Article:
If you can't examine your own back, have a loved one take a look, study says
MONDAY, April 20 (HealthDay News) -- A new study delivers a lifesaving message to older men about the potentially deadly skin cancer known as melanoma: If you can't examine your own back, have a loved one take a look, and if there's something suspicious, see a doctor.
"We were trying to understand why it is that when a doctor finds a melanoma, it usually is thinner compared to a person finding it by himself," said Alan C. Geller, a senior research scientist at the Harvard School of Public Health, and a co-author of one of two reports on melanoma in older men that appears in the April issue of the Archives of Dermatology.
Detecting a melanoma early, while it is thin, is an essential first step in surviving the skin cancer, said Dr. June K. Robinson, editor of the journal and a professor of clinical dermatology at the Northwestern University Feinberg School of Medicine, who wrote an accompanying editorial.
"The numbers are startling," she said. "If it is diagnosed at an early stage, the chance of survival is 90 percent. At a later stage, it is 20 percent."
There will be more than 62,000 cases of melanoma diagnosed in the United States this year, the U.S. National Cancer Institute estimates, and 8,420 Americans will die of the cancer. Half of those deaths will be in white men over the age of 50.
So, a group led by Dr. Susan M. Swetter of Stanford University interviewed 227 men aged 40 and older within three months after they had been diagnosed with melanoma. A quarter of them had tumors more that two millimeters thick -- about a third of the thickness of a pencil eraser, but enough to mark a dangerous borderline for effective treatment.
Analysis of the data by a group led by Geller found that men whose melanomas were detected by physicians tended to be older, and that 46 percent of the physician-detected melanomas were on the back.
"The back is the place that should be examined by a doctor and by the person himself," Geller said. "We found that one of the major reasons for doctors finding thinner melanomas was that they were more carefully examining the back. If you do it yourself and see something unusual, go to a doctor and say, 'Give me a referral to a dermatologist.' "
Dermatologists are trying to publicize that message because "of cancers in general in the United States, the only one in which the mortality rate is not dropping is melanoma," Geller said.
This is one appropriate occasion for a man to turn his back on his wife, Robinson said. "Most men in Western society depend on the women in their lives to mediate medical care -- nagging, scolding, reminding," she said. "And the places where melanoma occur more readily are hard for the man to see -- the back, the top of a bald head, behind the ears. With women, melanoma is more likely to occur on the lower leg."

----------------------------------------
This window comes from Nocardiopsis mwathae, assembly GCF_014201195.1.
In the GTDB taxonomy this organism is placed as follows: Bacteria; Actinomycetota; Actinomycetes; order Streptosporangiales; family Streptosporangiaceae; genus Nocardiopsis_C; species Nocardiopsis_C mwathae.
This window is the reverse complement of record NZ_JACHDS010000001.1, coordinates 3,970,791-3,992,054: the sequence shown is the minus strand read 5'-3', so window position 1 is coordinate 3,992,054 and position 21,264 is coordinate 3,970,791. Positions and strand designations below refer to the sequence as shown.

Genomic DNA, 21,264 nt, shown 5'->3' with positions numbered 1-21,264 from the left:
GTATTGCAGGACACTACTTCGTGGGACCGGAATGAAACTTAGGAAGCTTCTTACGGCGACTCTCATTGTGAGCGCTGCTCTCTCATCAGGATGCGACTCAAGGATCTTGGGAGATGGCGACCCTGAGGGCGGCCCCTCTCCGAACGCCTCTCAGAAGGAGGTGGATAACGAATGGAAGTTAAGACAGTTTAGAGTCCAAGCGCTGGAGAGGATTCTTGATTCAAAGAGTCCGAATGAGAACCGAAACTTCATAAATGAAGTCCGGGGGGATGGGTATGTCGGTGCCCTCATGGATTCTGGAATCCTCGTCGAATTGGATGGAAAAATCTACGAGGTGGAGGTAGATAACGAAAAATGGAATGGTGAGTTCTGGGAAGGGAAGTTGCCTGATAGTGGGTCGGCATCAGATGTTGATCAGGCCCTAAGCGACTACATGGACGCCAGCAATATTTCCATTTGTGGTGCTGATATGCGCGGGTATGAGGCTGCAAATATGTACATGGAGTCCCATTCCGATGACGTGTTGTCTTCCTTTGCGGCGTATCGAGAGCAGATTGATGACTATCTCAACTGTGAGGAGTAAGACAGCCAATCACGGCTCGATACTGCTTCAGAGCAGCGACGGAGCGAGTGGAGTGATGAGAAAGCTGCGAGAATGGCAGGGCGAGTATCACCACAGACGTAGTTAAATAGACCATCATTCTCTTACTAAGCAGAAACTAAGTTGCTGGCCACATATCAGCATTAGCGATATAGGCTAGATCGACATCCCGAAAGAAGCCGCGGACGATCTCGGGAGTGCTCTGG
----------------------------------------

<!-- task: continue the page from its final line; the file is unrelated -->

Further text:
When the inspection is made, "they should be asking the spouse to check for moles with border irregularity, color variation over the surface and with greater than six millimeter diameter," Robinson said. "You don't have to run to a doctor immediately. They grow at their own rate of speed. If you think you see suspicious features, come back in a month, and if it changes, go to the doctor."
One reason why doctors found the melanomas earlier was that they looked for them, said Dr. Steven Wang, director of dermatologic surgery and dermatology at Memorial Sloan-Kettering Cancer Center in Basking Ridge, N.J.
"It's very important for middle-aged and older men to see a physician for a total body examination," Wang said. "We don't have any effective cure for late-stage melanoma. Only early diagnosis followed by complete removal can improve the prognosis."
The study "highlighted what we suspected," Wang said. "This population, middle-aged and older men who might be more cavalier about their medical care, needs to be more aware of the danger associated with undiagnosed and untreated melanoma."
The complete story on melanoma is told by the U.S. National Cancer Institute.
SOURCES: Alan C. Geller, R.N., senior research scientist, Harvard School of Public Health, Boston; June K. Robinson, M.D., professor, clinical dermatology, Northwestern University Feinberg School of Medicine, Chicago; Steven Wang, M.D., director, dermatologic surgery and dermatology, Memorial Sloan-Kettering Cancer Center, Basking Ridge, N.J.; April 2009, Archives of Dermatology
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